comscore Google researchers create stunning timelapse videos using public photos from the Internet [video]
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Google researchers create stunning timelapse videos using public photos from the Internet [video]

Trust Google to do something cool with the vortex of information that is on the Internet. The tech giant's researchers have taken millions of public photos available on the Internet and made some stun

google timelapse video

Trust Google to do something cool with the vortex of information that is on the Internet. The tech giant’s researchers have taken millions of public photos available on the Internet and made some stunning timelapse videos showing how much has changed in these places in the last decade. Also Read - Google will not store your bank card details from January 1, 2022: Here’s how it will impact you

Google partnered with University of Washington scientists to develop a fully automated way to create time-lapse video of various tourist landmarks. The science involved curation of around 86 million pictures from Picasa, Flickr and other photography sites. After sorting through the photos, the team organized the photos by date, edited them to have a similar viewpoint, and then color-corrected them for a seamless end result. Also Read - Google now lets you access an entire library of books with this new feature

The videos are brilliant, and it captures just how much has changed at those landmarks in the last few years. It shows glaciers receding, evolving skyscrapers, and changing shapes of different waterfalls as the years have progressed.  The video claims that over 20672 time-lapses were discovered just by mining photos from the Internet. Also Read - Google adds 3D monuments to AR Search results: How to use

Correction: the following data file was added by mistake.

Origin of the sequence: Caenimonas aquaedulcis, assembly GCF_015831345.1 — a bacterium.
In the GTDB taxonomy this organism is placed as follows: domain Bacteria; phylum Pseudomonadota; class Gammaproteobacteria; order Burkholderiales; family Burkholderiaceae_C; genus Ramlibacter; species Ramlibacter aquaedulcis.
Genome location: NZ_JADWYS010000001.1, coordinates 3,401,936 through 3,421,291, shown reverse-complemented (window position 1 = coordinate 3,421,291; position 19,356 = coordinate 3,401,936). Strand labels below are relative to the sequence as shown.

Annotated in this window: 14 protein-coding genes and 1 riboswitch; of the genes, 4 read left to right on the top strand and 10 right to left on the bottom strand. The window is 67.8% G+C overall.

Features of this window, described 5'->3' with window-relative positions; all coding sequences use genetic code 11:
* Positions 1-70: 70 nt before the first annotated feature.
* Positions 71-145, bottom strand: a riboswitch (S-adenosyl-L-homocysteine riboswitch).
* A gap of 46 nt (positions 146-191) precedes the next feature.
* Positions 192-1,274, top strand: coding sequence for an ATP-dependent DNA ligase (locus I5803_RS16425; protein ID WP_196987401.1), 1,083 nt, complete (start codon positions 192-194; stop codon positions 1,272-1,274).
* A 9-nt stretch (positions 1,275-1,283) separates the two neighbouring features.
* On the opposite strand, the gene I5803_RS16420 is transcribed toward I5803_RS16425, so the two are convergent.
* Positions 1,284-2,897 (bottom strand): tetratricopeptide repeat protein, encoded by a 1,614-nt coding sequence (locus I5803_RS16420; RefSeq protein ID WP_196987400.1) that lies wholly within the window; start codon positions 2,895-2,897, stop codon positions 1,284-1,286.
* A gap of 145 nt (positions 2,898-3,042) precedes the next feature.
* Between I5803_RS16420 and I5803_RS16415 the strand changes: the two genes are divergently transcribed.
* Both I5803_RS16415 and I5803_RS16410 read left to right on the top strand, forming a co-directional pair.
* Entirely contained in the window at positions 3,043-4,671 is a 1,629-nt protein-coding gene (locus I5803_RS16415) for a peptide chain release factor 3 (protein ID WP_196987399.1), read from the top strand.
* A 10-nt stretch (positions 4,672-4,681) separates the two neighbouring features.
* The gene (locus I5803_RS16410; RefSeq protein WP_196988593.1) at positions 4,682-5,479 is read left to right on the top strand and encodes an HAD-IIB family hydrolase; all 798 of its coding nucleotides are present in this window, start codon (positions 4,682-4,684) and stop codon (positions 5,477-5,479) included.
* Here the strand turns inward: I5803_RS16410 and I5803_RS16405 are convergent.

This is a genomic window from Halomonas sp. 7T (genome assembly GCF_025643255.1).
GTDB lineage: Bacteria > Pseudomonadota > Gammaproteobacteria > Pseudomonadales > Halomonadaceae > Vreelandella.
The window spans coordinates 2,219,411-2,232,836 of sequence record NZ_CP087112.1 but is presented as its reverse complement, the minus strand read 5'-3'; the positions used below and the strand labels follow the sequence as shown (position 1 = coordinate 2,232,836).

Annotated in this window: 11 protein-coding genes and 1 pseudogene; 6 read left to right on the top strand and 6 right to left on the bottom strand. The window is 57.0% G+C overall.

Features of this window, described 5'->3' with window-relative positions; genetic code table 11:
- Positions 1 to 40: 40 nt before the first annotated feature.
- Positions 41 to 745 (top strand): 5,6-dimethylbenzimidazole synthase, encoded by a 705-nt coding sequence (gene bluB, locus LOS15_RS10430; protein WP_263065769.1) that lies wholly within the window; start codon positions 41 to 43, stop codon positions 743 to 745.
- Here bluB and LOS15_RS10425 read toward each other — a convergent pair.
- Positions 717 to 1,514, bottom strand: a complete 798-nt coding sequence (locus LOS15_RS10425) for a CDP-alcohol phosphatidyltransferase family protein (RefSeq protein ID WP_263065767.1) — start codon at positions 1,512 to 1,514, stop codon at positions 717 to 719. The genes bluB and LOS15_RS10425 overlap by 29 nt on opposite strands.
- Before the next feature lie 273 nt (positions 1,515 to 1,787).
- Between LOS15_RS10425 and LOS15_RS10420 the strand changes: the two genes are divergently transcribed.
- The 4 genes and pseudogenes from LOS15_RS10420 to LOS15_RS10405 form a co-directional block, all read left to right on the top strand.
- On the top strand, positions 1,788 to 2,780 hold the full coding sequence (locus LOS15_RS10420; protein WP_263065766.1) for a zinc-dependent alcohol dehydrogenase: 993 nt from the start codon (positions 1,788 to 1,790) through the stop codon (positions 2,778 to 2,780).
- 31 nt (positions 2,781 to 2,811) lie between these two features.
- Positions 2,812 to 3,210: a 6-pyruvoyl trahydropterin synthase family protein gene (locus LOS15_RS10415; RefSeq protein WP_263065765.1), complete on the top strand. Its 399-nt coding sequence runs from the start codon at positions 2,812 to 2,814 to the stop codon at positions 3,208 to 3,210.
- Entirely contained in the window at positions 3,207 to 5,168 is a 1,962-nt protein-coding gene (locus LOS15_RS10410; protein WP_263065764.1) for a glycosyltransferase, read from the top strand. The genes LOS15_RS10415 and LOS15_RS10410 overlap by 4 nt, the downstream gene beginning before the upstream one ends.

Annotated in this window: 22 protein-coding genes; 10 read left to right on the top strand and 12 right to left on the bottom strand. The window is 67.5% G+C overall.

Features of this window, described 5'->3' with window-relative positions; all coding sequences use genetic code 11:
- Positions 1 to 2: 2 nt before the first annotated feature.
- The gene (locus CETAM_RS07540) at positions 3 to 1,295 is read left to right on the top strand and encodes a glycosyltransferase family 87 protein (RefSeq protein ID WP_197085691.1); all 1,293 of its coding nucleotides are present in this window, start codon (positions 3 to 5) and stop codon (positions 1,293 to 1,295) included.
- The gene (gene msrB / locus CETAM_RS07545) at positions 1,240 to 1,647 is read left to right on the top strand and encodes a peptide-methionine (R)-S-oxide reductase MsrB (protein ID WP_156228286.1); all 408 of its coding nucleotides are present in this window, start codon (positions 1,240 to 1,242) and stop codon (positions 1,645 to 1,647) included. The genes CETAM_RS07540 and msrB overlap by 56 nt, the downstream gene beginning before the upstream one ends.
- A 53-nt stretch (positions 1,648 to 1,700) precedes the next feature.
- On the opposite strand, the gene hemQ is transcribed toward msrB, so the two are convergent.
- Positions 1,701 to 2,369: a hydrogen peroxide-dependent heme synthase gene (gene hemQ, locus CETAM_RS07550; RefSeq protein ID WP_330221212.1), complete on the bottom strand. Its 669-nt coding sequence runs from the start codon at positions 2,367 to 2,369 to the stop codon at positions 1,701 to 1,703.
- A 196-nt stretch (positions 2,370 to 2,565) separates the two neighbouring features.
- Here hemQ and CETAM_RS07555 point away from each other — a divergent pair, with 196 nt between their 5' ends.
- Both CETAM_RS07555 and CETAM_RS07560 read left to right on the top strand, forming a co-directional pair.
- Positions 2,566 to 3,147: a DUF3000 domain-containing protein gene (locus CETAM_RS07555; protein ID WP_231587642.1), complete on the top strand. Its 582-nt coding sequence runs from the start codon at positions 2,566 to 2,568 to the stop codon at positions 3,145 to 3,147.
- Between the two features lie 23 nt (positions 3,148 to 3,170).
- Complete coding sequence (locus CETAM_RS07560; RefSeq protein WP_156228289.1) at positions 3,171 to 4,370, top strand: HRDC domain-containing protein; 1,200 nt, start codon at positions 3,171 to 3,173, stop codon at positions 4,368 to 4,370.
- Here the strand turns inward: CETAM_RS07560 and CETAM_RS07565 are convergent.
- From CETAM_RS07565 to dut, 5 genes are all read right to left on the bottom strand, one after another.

The company says that some of the time-lapses made involve as many as 1,000 images and took around six hours to render fully. These time-lapses could serve as useful tools for geologists or even builders to further their own research work. Some of the landmarks showed in the video include the Mt St Helens in Washington, Toughannock Falls in New York and the Basilica di Santa Maria della Salute in Venice.

The researchers have promised that they’ll release their code and further results of their research soon. They’ve also published their full paper, which you can read here.

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  • Published Date: May 19, 2015 5:10 PM IST



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